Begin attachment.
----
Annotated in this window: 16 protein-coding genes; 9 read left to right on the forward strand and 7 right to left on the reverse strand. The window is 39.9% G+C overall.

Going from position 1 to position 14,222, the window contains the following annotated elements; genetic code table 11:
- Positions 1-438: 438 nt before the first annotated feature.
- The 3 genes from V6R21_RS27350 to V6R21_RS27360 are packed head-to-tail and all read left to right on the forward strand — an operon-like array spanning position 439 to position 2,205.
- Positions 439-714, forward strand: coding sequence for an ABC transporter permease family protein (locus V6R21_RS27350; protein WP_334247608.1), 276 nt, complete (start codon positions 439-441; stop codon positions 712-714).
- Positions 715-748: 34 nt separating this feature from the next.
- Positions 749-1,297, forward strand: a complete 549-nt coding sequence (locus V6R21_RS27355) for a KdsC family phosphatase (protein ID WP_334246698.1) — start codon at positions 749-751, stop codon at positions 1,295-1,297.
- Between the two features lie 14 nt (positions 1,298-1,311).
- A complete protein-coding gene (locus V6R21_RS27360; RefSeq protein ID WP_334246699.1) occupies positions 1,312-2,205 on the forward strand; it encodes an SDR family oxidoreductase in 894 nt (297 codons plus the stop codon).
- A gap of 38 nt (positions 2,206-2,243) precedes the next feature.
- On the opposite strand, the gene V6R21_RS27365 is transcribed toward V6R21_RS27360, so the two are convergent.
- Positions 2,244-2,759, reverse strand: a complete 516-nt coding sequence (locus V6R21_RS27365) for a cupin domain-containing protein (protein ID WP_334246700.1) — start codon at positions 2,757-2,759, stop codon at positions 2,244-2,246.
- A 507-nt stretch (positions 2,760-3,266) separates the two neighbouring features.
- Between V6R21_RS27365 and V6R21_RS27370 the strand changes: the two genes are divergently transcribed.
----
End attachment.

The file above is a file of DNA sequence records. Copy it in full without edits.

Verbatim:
Annotated in this window: 16 protein-coding genes; 9 read left to right on the forward strand and 7 right to left on the reverse strand. The window is 39.9% G+C overall.

Going from position 1 to position 14,222, the window contains the following annotated elements; genetic code table 11:
- Positions 1-438: 438 nt before the first annotated feature.
- The 3 genes from V6R21_RS27350 to V6R21_RS27360 are packed head-to-tail and all read left to right on the forward strand — an operon-like array spanning position 439 to position 2,205.
- Positions 439-714, forward strand: coding sequence for an ABC transporter permease family protein (locus V6R21_RS27350; protein WP_334247608.1), 276 nt, complete (start codon positions 439-441; stop codon positions 712-714).
- Positions 715-748: 34 nt separating this feature from the next.
- Positions 749-1,297, forward strand: a complete 549-nt coding sequence (locus V6R21_RS27355) for a KdsC family phosphatase (protein ID WP_334246698.1) — start codon at positions 749-751, stop codon at positions 1,295-1,297.
- Between the two features lie 14 nt (positions 1,298-1,311).
- A complete protein-coding gene (locus V6R21_RS27360; RefSeq protein ID WP_334246699.1) occupies positions 1,312-2,205 on the forward strand; it encodes an SDR family oxidoreductase in 894 nt (297 codons plus the stop codon).
- A gap of 38 nt (positions 2,206-2,243) precedes the next feature.
- On the opposite strand, the gene V6R21_RS27365 is transcribed toward V6R21_RS27360, so the two are convergent.
- Positions 2,244-2,759, reverse strand: a complete 516-nt coding sequence (locus V6R21_RS27365) for a cupin domain-containing protein (protein ID WP_334246700.1) — start codon at positions 2,757-2,759, stop codon at positions 2,244-2,246.
- A 507-nt stretch (positions 2,760-3,266) separates the two neighbouring features.
- Between V6R21_RS27365 and V6R21_RS27370 the strand changes: the two genes are divergently transcribed.